"There are things you can’t reach. But You can reach out to them, and all day long. The wind, the bird flying away. The idea of god. And it can keep you busy as anything else, and happier. I look; morning to night I am never done with looking. Looking I mean not just standing around, but standing around As though with your arms open.” ~ Mary OliverSometimes we do things that we only understand, or notice for what it was even then, in retrospect. For instance, you buy a book about something you have no intention of doing just because you feel like reading about it.
Sometimes something pops into your head for just an instant. You dismiss it as "Just thinking about ______", or some other mental waving of a dismissive hand. But does it stay there? Does it leave a mark? Did you smile, even for an instant, when you thought it? Have you let something in the door? Is it too late to keep it out?
Sometimes it's important to pay attention to those little thoughts and action, signs perhaps, or at least note them, because they often reveal things to us that our rational mind is too afraid to accept. If you actually do notice them, it might be because they deserve your attention.
Some years ago, probably 2012, I bought a training book about ultra running simply because I felt like reading it. As a coach I read all kinds of training books simply for my own edification. I read books I agree with and I read books I disagree with. I had no interest in running an ultra, and certainly not a 100, I just wanted to read it, even though it was a training book. I remember reading about the training for longer ultras and thinking "There's no way I could do that." The very thought was preposterous.
Your husband may ask, upon seeing what you're reading, "Oh. So are you going to run an ultra now?"
"No, no. I can't do that. Just reading."
Fast forward to 2016 and I am 7 days away from my second 100 miler. Add to that a spring training season that even a year ago I never could have fathomed:
Beginning with the Phoenix Marathon...
...followed by the Monument Valley 50k...
...followed by the Boston Marathon...
...followed by the Collegiate Peaks Trail Run 25.7...
...ending the training cycle a week later with the Colfax Marathon.
All this from late February to early May. If you had told me the first time I read that training book that I would be doing what I'm doing now I would probably have called you fairly crazy, and at the same time, my past self might be strangely intrigued by the idea.
There are things that people suggest to me, that I know I have zero interest in. When I started swimming, and then swimming a lot, people immediately suggested that I try a triathlon. Without a second thought I said, "I don't think so". When I finished my first 100 last year I got lots of comments like "Now you can do an IM" (I won't even comment on the comparison implied there since I've never done an IM, but they are not necessarily comparable). But, these well meaning suggestions never effect me because it's not what I want.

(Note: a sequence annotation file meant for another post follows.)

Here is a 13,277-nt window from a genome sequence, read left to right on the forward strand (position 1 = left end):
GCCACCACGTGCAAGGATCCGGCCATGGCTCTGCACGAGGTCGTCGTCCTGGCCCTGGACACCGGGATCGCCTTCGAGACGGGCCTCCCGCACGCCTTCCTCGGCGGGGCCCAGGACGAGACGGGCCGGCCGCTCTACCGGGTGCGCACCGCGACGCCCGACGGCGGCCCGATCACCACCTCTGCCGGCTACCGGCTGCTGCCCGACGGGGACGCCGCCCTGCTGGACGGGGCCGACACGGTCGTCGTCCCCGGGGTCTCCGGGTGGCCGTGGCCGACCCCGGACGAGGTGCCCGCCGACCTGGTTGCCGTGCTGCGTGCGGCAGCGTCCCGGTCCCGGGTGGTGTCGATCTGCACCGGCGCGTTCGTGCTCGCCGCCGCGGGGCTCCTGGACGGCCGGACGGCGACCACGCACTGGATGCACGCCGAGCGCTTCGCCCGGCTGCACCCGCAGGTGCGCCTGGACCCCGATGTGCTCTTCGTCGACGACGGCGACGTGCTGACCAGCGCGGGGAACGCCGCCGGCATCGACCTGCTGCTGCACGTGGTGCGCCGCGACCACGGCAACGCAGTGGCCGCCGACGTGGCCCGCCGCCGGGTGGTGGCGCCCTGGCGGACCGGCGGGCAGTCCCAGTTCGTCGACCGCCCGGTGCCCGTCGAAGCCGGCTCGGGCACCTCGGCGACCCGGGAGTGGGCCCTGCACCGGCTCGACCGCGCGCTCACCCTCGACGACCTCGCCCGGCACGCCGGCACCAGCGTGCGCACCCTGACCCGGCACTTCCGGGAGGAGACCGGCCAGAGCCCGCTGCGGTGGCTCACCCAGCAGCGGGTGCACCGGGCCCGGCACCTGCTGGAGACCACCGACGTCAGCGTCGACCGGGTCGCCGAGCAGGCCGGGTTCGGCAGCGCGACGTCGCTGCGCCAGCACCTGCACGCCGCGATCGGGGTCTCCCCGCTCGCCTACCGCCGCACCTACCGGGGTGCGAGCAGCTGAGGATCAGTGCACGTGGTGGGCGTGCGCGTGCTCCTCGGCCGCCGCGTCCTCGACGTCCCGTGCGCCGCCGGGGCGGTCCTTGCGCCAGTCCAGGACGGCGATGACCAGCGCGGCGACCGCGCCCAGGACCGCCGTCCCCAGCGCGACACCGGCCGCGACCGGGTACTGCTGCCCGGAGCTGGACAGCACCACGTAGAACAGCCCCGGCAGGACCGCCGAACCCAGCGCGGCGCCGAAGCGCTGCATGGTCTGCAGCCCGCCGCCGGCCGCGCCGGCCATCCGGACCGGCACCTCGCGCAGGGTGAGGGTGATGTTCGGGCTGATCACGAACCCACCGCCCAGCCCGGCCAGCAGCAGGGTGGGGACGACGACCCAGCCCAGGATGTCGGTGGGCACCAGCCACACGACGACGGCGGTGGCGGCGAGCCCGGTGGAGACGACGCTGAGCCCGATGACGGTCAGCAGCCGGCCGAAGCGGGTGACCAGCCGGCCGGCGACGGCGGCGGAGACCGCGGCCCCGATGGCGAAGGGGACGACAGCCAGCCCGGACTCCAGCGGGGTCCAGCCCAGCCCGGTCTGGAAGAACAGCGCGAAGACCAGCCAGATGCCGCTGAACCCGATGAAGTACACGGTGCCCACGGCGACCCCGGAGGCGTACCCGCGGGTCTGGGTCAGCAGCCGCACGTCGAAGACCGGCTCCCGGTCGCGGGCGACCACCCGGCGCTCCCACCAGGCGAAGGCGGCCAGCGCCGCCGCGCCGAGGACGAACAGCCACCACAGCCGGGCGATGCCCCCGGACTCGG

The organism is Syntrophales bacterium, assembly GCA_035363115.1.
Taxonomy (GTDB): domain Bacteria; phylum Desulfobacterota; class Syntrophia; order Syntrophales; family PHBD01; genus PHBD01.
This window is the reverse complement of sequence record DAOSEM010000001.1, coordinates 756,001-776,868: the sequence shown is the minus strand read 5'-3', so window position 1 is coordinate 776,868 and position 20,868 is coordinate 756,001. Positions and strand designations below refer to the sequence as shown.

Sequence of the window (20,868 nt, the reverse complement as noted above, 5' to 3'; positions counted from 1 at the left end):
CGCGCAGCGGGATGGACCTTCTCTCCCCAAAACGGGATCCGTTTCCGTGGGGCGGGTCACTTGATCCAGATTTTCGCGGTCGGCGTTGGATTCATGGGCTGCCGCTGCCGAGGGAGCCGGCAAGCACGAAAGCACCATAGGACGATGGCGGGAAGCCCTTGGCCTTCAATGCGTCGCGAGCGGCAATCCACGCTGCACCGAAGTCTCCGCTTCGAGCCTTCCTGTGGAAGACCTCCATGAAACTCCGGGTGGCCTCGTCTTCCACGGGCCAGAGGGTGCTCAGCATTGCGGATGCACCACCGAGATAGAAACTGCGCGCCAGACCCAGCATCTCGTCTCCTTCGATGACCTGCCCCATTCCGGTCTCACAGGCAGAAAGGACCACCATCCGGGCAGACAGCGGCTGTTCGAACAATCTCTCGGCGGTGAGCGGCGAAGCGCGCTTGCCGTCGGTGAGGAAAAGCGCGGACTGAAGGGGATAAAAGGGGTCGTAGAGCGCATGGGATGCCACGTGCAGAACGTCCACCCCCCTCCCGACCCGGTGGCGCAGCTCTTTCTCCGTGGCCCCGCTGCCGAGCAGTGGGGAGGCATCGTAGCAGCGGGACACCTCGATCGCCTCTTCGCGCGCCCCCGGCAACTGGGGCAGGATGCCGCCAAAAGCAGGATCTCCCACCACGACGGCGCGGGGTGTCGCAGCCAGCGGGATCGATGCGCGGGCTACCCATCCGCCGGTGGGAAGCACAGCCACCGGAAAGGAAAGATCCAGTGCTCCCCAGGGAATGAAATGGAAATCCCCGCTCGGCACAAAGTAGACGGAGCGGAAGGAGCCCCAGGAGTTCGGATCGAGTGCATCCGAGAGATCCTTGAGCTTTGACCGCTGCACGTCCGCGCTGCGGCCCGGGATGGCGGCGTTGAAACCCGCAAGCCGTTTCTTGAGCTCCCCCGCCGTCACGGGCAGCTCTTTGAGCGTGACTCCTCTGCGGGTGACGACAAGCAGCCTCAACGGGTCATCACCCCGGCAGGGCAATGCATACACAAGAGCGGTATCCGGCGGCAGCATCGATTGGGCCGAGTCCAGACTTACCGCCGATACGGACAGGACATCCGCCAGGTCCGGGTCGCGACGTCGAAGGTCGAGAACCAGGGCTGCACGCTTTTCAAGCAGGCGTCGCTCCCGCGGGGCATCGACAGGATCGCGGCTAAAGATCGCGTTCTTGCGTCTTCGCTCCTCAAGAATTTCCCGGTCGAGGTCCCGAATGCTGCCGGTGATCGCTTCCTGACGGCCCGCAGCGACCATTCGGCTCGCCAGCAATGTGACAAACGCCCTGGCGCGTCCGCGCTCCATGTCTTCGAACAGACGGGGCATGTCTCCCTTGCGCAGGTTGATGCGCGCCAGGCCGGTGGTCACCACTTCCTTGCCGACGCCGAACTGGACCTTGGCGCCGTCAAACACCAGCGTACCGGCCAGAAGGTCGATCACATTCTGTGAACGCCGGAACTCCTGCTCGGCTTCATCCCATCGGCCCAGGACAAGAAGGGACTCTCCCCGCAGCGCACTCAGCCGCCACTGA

But if I look at MY supposedly innocent thoughts and actions, the ones that I dismiss as just that, meaningless thoughts and actions with no consequence beyond their existence, then I can see the continuity of self thread through my life. I find myself more able to take special note of certain thoughts that actually grab me a little tighter.
As a coach, athletes often ask me for direction when they are feeling at sea with no shore in sight. This happens to many, especially after reaching a big goal. Which way to go now? It's all so vast out there. What should I do now? I see so many people out there doing x, y, and z. Should I be doing x, y, and z??? While I know many coaches offer suggestions, I try very hard to listen for a long time before I say anything. I can usually see signs of something brewing with an athlete, but I must hold my tongue. Too much static and noise prevents us from hearing ourselves - Too much facebook, Instagram, run club blather, etc. Get away from the noise and pay attention.
The answer is in each of us, but we are nervous about making these choices on our own. Instead we look to someone we trust, or someone we believe has more knowledge or understanding or experience to help us. But the person we must trust the most is our own selves. Jean Paul Sartre argued that we tend to seek advice from the people who we believe will give us the answers we already know we want to hear and want to choose. But we are nervous about trusting ourselves and taking the responsibility for those choices. If I take advice from someone else I can always blame them if everything goes off the rails. If I take my own advice I have no one to blame but me. I want the out in case I need it. But this is never the path to authentic choice. Paying special attention to the things we say to ourselves and others, the little seemingly inconsequential things we do, can help us tap into these deeper desires, even in spite of ourselves.
And while we may choose to see what we ultimately want to see, it's getting down to that authentic wanting that is hard, especially when it concerns scary things in a world of noise and clutter and distraction. The signs we choose to see are our souls speaking to us. Be careful what you push away in hast. Something you may call 'just thinking' is never just thinking if it gains any hold on you. 'Just thinking' is you being open to what is possible, with your arms open,
Now. To get my head around what is before me in a week, both terrifying and life giving. What will be will be, but the choice is what matters. What happens after that is just part of the ongoing story.